and while I don’t think I really did 50% in CA, I hope we can continue to do this together.

  4. Yes super woman that’s too super and busy to be mommying the right way some would say 😉 Oh well whatever! Come home I’ll bake you some yummy 7 layered spicy dish for that comment while you baby sit her!! 🙂

  5. I dont think theres a formula for the right kind of parenting. Parents tend to figure out what works for them. And their children. So if you and Daddy A have a system that works, I say scr*w what the others are telling you. I dont know what its like in California, but in India people tend to think theyre entitled to share their opinions about everything. Everyone has some pearls of wisdom to drop, and nobody thinks twice before they do. And just so you know, its not only about mommyhood and parenting 🙂 So you might as well learn to ignore, let those who want to talk, talk, and do what you know is best for your family..

  6. It’s funny reading this response now after having just read and responded to your note on intellectual douchebags! I feel like you and I are having vaguely similar experiences touching similar themes. Hence my comment on douches coming in various kinds … intellectual just being one of them. I guess I’m coming across the parenting category of douches lately.

    • Yes, evidently there are several sub-species. SOmeone should gather them all, put them in a massive cage together. That should keep them very entertained. And leave us normal people in peace.

  7. I think you need to move houses 🙂 I have friends and family in India where the father is as involved in the parenting , if not more. And then there are the sorts you described too. It may be that the move has overwhelmed you in more ways than one. Had you been back in CA, these comments and issues (if ever you have them there) wouldnt upset you as much as they have here, in Bangalore. I think its only a matter of time before you develop a thick hide (you need to!) , a good nose (to smell those interfering sorts before you see them!) and ears that practice selective hearing (for you know what!).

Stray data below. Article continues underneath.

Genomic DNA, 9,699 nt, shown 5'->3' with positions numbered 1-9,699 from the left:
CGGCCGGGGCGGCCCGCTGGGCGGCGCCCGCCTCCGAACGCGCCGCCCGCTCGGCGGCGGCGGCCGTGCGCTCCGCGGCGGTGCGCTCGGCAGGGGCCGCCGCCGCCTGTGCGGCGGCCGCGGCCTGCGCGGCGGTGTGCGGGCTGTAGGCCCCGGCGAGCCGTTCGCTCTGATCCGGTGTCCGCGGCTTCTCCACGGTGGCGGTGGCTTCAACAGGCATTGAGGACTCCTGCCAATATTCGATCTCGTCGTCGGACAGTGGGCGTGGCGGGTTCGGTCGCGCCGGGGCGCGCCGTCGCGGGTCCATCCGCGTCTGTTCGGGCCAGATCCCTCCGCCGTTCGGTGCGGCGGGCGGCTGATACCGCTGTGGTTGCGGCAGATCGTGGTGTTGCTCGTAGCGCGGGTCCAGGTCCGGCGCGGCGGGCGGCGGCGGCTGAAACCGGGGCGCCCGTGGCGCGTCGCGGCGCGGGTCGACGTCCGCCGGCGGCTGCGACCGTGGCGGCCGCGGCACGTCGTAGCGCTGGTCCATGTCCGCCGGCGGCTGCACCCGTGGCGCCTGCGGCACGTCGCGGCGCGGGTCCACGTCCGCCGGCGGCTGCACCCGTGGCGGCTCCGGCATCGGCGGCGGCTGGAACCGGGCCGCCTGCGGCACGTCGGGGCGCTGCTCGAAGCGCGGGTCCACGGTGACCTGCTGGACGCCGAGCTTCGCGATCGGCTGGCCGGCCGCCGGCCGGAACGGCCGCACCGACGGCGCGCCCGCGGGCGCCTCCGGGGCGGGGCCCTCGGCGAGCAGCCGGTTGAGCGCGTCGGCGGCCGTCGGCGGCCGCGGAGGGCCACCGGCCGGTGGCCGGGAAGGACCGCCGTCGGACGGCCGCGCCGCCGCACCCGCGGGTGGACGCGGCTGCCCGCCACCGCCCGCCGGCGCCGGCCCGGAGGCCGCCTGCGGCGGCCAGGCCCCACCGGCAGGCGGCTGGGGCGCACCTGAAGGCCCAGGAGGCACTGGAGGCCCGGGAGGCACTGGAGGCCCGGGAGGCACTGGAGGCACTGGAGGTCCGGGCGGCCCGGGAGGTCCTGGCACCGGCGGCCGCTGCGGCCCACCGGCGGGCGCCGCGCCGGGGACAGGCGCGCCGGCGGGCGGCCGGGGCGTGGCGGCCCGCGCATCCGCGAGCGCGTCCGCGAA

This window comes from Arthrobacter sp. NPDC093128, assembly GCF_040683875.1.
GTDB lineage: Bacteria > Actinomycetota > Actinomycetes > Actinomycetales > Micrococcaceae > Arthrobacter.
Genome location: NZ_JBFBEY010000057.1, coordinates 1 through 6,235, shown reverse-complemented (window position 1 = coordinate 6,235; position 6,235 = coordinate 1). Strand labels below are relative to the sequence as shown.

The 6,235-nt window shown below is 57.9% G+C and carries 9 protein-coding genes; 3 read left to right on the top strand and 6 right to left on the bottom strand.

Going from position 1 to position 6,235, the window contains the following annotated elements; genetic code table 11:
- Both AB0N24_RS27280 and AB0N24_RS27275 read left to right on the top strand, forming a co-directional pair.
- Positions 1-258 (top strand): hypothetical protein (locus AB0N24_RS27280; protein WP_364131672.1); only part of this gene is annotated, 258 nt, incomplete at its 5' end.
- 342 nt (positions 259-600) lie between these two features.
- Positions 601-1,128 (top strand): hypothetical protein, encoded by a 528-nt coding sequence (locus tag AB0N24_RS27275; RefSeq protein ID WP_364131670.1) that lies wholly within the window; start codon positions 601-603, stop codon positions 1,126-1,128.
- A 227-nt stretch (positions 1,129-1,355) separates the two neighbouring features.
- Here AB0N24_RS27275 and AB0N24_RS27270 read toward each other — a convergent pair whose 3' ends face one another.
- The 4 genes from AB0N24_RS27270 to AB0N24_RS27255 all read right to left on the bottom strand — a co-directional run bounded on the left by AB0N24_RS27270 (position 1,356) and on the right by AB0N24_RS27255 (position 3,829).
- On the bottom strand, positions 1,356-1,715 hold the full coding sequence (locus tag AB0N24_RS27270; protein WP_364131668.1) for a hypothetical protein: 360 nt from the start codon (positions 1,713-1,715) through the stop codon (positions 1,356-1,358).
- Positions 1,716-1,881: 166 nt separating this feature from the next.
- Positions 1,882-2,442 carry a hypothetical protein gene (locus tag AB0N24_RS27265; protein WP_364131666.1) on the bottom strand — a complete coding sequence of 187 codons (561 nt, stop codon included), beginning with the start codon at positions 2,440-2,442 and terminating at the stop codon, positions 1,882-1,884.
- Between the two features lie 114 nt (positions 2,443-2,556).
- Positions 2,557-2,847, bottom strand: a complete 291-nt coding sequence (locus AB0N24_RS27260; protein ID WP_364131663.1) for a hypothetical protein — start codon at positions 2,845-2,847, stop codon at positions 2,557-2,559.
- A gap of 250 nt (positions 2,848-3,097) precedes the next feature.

8. Hahaaa!!! Love that. Yes please. Thick hide, good nose and ears that practice selective hearing. I think I’ll write my imposition for the day!! I really will. If that’s the only way I’m going learn. And totally yes on the house. I’m smack in the middle of Indiranagar .. you’d have thought people here were half way decent about things like this. I guess it’s just bad luck. I’ll start planning my move already!

  9. I normally never reply to blogs, but was so very moved by this post that I just had to. I just wanted to say that I applaud both you and your husband’s strategy of sharing the responsibilities of parenting (and ultimately sharing the rewards). It is apparent from how close you are with your husband (his post was adorable, and I promptly sent it to my own husband!) that your choices in working together have strengthened your marriage. Growing up in (shocking!) the Midwest, my parents also shared the parenting roles 50/50. My dad has always done the dishes and cleaned the house, even scrubbing the grout between the tiles in the kitchen with his bare hands, and my mother takes care of the laundry (only because dad tends to accidentally bleach things) and all the gardening, including mowing and weed-whacking the lawn – typically a male role. As a child, I never knew that this was different. In fact, even while growing up, and noticing that some of my friends’ mothers had far different roles in their households, it always seemed to be a lifestyle choice for these families – and discussion about this decision between families was unheard of. I saw differences in parenting styles merely through observation, never outright discussion. Watching my parents and their choices, I grew up to be fiercely independent with large aspirations for my future. I never saw my life in any way as being confined to a societal role, and I believe that your decision will make your daughter a stronger person as well. My interest in learning led me to have a love of diverse cultures, languages and travel. This was essential, because without this trait that my parents so proudly encouraged, I would never have met, nor even have been interested in, my Indian husband. 🙂

    • Aha Indian husband 🙂 Well I hope he was raised in a setting as awesome as yours! It’s wonderful – your story of growing up. Makes for such an interesting group of people in the world I think, given how few there are in relation to the rest. And it’s always so wonderful to trade notes with folks from different places. My story was kind of weird. Parents super liberal when it came to education, work, role of women at work etc. … but very stereotyped gender roles at home. I should write about it someday. While my folks totally taught me to be bold and gave me tons of opportunities, I was brought in a household rather traditional in it’s gender roles. My gradschool life in the US and life with Daddy A really helped shape the way we’ve run our household with little A. Thanks for stopping by 🙂